Shuler & Benninghofen Co., southeast corner of Pleasant and Williams avenue, Hamilton. Enough blankets to stretch from Hamilton to Toledo were being produced annually in a Hamilton factory in 1958 when the "oldest industrial partnership in the community's history" observed its 100th anniversary. Mariposa blankets and papermakers felts were prime products of the Shuler & Benninghofen Co. that had been formed in 1858 by Asa Shuler and John W. Benninghofen. Its origin could have been extended 12 years earlier to 1846 when Dr. Jacob Hittel built a mill on North Fourth Street between High and Market streets. Hittel's mill operated until 1852 when Breitenbach & Co. bought the property and started a woolen mill on the site. Hamilton men owning the firm included Albert Breitenbackh, August Breitenbach, J. Andrum, Asa Shuler and Titus Shuler. The mill -- built on North Fourth Street to take advantage of cheap water power from the Hamilton Hydraulic -- had six looms that depended on one waterwheel in the hydraulic canal. Despite its cheap power source, the operation lost money. After a $900 loss in one year, Asa Shuler took control, expanded markets and moved toward profitability.
In 1858 John W. Benninghofen bought the interests of August and Albert Breitenbach and the Shuler & Benninghofen partnership was formed. In 1862, because of increased business, a new mill (later to become part of the Beckett Paper Co.) was constructed on the corner of Heaton and Lowell streets. It was rebuilt after a fire in October 1865 destroyed the structure and most of its machinery. The partners were back in operation in February 1866. In 1864 the company made its first seamed felt for use on a paper machine -- for Shuey & McGuire, a local firm. Two years later its first endless felt, a product that would become the company's major line. In the later 1800s and early 1900s, Shuler & Benninghofen supplied 80 percent of the felts used in western paper mills. That product line was known as "Hamilton Felts." The web site of the Ohio Historic Preservation Office of the Ohio Historical Society says "at first the firm produced blankets, yarns and other cloths, but in 1884 the plant began to manufacture felts for use on paper making machinery. A significant improvement was made in 1888 with the production of an endless felt from special machinery of unusually large dimensions for a woolen mill. Another interesting innovation of the firm was the use of galvanized pipes through which raw wool was blown from one department of the mill to another." The OHPO says the company was "able to build up one of the most important industries in southern Ohio with products of blankets, skirts, flannel and Jacquard fabrics being sent throughout the United States and exported to Canada, Mexico, Japan and Australia. Most important to the Hamilton area, however, the felts produced by the firm helped to lay the foundation for the large modern paper industry in the city." In 1894 the mill was moved to Lindenwald -- then outside the Hamilton city limits -- to a tract between present Pleasant, Williams, Symmes and Benninghofen avenues. The plant was enlarged in 1905, 1912 and 1921, the latter a three-story, $200,000 building that increased company capacity by 60 percent. In 1958, its 100th year, Shuler & Benninghofen produced about 125,000 Mariposa blankets annually, enough to stretch 177 miles -- from Hamilton to Corbin, Ky., or Hamilton to Toledo. But its major product was papermaker felts -- at the rate of 750,000 pounds yearly, or enough to cover 113 football fields. Shuler & Benninghofen merged with the Orr Felt Co., Piqua, Ohio, in February 1967. Operations at the Hamilton plant ended in July 1967 and the building at 2346 Pleasant Avenue was sold the next month.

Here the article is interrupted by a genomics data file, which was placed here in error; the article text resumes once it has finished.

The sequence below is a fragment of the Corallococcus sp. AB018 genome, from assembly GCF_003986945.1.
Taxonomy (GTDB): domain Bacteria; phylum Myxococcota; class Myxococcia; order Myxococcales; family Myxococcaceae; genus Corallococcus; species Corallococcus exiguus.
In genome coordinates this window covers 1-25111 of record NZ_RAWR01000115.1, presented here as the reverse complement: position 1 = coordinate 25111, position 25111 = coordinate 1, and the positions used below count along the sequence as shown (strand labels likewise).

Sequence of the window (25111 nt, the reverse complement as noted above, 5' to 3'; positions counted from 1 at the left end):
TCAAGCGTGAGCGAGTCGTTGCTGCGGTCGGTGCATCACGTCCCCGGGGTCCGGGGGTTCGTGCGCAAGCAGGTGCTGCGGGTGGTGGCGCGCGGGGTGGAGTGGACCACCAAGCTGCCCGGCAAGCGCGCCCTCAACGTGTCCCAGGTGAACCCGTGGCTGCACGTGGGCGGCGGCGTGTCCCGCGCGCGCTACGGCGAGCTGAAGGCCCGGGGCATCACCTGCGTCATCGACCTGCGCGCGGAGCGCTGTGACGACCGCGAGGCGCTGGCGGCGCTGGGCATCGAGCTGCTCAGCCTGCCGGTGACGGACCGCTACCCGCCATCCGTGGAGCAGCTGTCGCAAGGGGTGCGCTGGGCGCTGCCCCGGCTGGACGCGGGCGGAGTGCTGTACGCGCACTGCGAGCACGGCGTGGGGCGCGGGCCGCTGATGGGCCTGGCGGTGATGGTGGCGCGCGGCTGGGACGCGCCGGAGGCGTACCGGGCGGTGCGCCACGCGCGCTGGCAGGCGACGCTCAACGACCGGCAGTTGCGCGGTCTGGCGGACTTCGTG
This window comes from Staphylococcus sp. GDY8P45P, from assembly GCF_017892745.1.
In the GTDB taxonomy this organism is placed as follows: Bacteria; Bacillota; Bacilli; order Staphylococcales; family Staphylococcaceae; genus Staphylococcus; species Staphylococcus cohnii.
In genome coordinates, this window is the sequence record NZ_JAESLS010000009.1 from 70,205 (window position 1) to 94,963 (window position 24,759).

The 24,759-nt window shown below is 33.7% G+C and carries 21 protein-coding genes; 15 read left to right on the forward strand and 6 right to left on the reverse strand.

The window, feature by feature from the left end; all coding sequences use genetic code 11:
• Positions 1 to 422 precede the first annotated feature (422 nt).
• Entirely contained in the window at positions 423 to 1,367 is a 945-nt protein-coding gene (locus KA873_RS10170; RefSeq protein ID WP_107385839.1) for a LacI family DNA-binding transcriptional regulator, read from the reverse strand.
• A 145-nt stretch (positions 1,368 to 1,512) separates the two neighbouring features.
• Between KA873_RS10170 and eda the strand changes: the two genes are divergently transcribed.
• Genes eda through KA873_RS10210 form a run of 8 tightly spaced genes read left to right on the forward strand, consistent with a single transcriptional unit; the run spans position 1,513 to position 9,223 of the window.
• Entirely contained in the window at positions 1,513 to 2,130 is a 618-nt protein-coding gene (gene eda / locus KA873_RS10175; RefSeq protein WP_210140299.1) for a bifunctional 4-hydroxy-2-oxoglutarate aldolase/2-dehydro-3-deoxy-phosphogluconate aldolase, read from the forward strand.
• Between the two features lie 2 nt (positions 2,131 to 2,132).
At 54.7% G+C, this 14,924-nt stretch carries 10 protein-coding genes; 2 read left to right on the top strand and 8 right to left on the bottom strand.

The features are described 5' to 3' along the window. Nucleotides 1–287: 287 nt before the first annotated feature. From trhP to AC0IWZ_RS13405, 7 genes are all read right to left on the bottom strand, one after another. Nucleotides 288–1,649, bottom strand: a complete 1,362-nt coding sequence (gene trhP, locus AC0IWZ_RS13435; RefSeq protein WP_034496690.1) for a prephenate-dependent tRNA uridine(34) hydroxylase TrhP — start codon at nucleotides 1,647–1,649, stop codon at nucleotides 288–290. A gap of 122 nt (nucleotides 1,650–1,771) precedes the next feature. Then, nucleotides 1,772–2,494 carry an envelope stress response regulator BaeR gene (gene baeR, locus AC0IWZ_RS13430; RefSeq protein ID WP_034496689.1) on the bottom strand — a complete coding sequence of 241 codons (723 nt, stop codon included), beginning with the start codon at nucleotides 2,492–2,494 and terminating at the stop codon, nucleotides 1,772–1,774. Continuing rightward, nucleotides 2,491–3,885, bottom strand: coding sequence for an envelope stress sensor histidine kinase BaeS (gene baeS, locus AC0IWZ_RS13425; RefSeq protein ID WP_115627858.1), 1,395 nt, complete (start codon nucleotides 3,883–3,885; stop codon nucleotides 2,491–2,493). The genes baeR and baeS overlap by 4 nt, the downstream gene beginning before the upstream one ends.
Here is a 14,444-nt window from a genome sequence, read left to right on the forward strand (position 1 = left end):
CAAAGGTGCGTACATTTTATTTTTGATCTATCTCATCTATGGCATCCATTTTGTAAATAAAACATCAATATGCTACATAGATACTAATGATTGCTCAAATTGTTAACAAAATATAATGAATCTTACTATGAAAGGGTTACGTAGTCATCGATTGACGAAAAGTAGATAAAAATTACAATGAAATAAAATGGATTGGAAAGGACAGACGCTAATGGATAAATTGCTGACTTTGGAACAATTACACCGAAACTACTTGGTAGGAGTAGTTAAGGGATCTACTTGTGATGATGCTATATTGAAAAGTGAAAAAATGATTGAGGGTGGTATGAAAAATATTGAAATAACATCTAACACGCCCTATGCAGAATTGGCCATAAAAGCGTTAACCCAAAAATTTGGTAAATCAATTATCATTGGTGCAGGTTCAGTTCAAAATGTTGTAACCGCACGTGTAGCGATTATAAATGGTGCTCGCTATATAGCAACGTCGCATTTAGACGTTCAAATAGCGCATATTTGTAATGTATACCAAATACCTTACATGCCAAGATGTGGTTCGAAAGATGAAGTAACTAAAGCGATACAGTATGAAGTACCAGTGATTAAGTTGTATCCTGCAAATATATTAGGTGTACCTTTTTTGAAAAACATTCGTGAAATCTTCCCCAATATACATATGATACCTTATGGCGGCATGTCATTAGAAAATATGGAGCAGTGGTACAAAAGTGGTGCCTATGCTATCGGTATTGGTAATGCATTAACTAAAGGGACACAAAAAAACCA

Asa Shuler was born Aug. 15, 1823, in Lehigh County, Pa., and came to Hamilton as a 22-year-old carpenter in May 1845. He left in 1849 to try his luck in the California gold rush. He resumed carpentry in 1852 in Hamilton and Dec. 25, 1852, married Mary Ann Sorber in Seven Mile. Shuler served four years on the Hamilton board of education, was a trustee of the Hamilton waterworks for 11 years and a director and president of the First National Bank. He died Sunday, May 12, 1895, at age 71 and is buried in Greenwoood Cemetery. His partner, John W. Benninghofen, was born March 12, 1812, in Wuelfrath, Prussia, and came to the U. S. in 1848, locating in Hamilton. He was married twice, to Gertrude Hipp before his arrival here, and later to Wilhelmina E. Klein, a German native who had moved to Cincinnati. Benninghoften, a peddler in his first years in Hamilton, served two terms on the Hamilton board of education. He died April 1881, at age 69, and is buried in Greenwood Cemetery. Descendants of the founders operated the company until it closed in 1967.
(See Benninghofen House.)